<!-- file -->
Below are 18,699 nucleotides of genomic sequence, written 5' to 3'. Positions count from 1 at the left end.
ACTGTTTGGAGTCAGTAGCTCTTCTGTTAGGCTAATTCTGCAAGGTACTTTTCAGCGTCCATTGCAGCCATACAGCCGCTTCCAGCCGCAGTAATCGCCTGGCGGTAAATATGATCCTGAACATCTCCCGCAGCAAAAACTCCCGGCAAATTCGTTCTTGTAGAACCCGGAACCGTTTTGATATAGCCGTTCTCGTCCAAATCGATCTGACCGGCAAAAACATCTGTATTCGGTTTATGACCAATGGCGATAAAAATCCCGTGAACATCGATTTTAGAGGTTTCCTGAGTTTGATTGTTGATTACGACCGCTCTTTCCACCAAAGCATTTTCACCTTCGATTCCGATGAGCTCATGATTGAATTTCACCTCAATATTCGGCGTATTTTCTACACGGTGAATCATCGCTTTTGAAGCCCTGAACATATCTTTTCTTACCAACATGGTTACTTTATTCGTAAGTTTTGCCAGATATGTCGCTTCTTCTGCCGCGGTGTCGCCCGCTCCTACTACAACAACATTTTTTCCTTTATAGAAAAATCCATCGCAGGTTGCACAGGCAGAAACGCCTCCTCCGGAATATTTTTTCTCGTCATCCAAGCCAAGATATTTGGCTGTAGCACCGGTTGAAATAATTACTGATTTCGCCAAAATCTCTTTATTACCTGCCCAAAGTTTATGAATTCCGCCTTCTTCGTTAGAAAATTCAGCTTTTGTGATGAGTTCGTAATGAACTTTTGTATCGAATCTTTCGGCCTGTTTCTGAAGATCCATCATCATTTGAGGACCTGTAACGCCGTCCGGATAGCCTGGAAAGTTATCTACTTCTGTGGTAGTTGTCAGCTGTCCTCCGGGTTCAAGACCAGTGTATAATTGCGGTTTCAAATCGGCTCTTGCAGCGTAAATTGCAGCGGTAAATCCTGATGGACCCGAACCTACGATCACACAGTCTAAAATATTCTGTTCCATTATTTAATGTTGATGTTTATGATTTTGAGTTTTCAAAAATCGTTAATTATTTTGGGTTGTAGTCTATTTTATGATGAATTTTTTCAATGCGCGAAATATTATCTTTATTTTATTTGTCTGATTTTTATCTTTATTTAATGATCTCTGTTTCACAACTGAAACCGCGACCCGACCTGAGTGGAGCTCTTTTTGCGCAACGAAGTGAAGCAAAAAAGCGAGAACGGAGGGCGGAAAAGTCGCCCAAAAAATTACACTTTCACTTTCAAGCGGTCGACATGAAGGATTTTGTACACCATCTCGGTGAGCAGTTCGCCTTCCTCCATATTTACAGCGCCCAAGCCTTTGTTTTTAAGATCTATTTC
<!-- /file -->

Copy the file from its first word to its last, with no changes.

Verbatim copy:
Below are 18,699 nucleotides of genomic sequence, written 5' to 3'. Positions count from 1 at the left end.
ACTGTTTGGAGTCAGTAGCTCTTCTGTTAGGCTAATTCTGCAAGGTACTTTTCAGCGTCCATTGCAGCCATACAGCCGCTTCCAGCCGCAGTAATCGCCTGGCGGTAAATATGATCCTGAACATCTCCCGCAGCAAAAACTCCCGGCAAATTCGTTCTTGTAGAACCCGGAACCGTTTTGATATAGCCGTTCTCGTCCAAATCGATCTGACCGGCAAAAACATCTGTATTCGGTTTATGACCAATGGCGATAAAAATCCCGTGAACATCGATTTTAGAGGTTTCCTGAGTTTGATTGTTGATTACGACCGCTCTTTCCACCAAAGCATTTTCACCTTCGATTCCGATGAGCTCATGATTGAATTTCACCTCAATATTCGGCGTATTTTCTACACGGTGAATCATCGCTTTTGAAGCCCTGAACATATCTTTTCTTACCAACATGGTTACTTTATTCGTAAGTTTTGCCAGATATGTCGCTTCTTCTGCCGCGGTGTCGCCCGCTCCTACTACAACAACATTTTTTCCTTTATAGAAAAATCCATCGCAGGTTGCACAGGCAGAAACGCCTCCTCCGGAATATTTTTTCTCGTCATCCAAGCCAAGATATTTGGCTGTAGCACCGGTTGAAATAATTACTGATTTCGCCAAAATCTCTTTATTACCTGCCCAAAGTTTATGAATTCCGCCTTCTTCGTTAGAAAATTCAGCTTTTGTGATGAGTTCGTAATGAACTTTTGTATCGAATCTTTCGGCCTGTTTCTGAAGATCCATCATCATTTGAGGACCTGTAACGCCGTCCGGATAGCCTGGAAAGTTATCTACTTCTGTGGTAGTTGTCAGCTGTCCTCCGGGTTCAAGACCAGTGTATAATTGCGGTTTCAAATCGGCTCTTGCAGCGTAAATTGCAGCGGTAAATCCTGATGGACCCGAACCTACGATCACACAGTCTAAAATATTCTGTTCCATTATTTAATGTTGATGTTTATGATTTTGAGTTTTCAAAAATCGTTAATTATTTTGGGTTGTAGTCTATTTTATGATGAATTTTTTCAATGCGCGAAATATTATCTTTATTTTATTTGTCTGATTTTTATCTTTATTTAATGATCTCTGTTTCACAACTGAAACCGCGACCCGACCTGAGTGGAGCTCTTTTTGCGCAACGAAGTGAAGCAAAAAAGCGAGAACGGAGGGCGGAAAAGTCGCCCAAAAAATTACACTTTCACTTTCAAGCGGTCGACATGAAGGATTTTGTACACCATCTCGGTGAGCAGTTCGCCTTCCTCCATATTTACAGCGCCCAAGCCTTTGTTTTTAAGATCTATTTC